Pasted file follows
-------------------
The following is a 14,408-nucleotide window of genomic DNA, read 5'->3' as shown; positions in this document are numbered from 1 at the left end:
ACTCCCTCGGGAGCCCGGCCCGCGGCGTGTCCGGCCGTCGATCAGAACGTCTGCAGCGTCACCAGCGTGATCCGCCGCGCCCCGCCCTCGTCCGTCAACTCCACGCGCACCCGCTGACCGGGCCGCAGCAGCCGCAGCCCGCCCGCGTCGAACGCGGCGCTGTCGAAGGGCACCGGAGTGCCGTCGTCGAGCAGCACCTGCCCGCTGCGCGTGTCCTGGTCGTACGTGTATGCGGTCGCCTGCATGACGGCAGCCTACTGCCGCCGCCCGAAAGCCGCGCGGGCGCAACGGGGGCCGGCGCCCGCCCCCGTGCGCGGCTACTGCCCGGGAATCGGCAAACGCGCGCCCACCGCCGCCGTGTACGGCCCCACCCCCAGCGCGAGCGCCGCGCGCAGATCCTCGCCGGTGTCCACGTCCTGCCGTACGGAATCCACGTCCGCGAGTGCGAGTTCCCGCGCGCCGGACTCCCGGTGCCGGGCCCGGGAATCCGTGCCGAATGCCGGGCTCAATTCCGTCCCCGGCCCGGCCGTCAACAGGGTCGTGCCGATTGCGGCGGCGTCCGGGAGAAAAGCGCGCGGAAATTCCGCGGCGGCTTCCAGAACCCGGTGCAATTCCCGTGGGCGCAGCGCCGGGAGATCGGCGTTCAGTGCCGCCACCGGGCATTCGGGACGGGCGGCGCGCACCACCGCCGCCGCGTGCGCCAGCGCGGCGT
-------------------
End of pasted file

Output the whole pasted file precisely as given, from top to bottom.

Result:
The following is a 14,408-nucleotide window of genomic DNA, read 5'->3' as shown; positions in this document are numbered from 1 at the left end:
ACTCCCTCGGGAGCCCGGCCCGCGGCGTGTCCGGCCGTCGATCAGAACGTCTGCAGCGTCACCAGCGTGATCCGCCGCGCCCCGCCCTCGTCCGTCAACTCCACGCGCACCCGCTGACCGGGCCGCAGCAGCCGCAGCCCGCCCGCGTCGAACGCGGCGCTGTCGAAGGGCACCGGAGTGCCGTCGTCGAGCAGCACCTGCCCGCTGCGCGTGTCCTGGTCGTACGTGTATGCGGTCGCCTGCATGACGGCAGCCTACTGCCGCCGCCCGAAAGCCGCGCGGGCGCAACGGGGGCCGGCGCCCGCCCCCGTGCGCGGCTACTGCCCGGGAATCGGCAAACGCGCGCCCACCGCCGCCGTGTACGGCCCCACCCCCAGCGCGAGCGCCGCGCGCAGATCCTCGCCGGTGTCCACGTCCTGCCGTACGGAATCCACGTCCGCGAGTGCGAGTTCCCGCGCGCCGGACTCCCGGTGCCGGGCCCGGGAATCCGTGCCGAATGCCGGGCTCAATTCCGTCCCCGGCCCGGCCGTCAACAGGGTCGTGCCGATTGCGGCGGCGTCCGGGAGAAAAGCGCGCGGAAATTCCGCGGCGGCTTCCAGAACCCGGTGCAATTCCCGTGGGCGCAGCGCCGGGAGATCGGCGTTCAGTGCCGCCACCGGGCATTCGGGACGGGCGGCGCGCACCACCGCCGCCGCGTGCGCCAGCGCGGCGT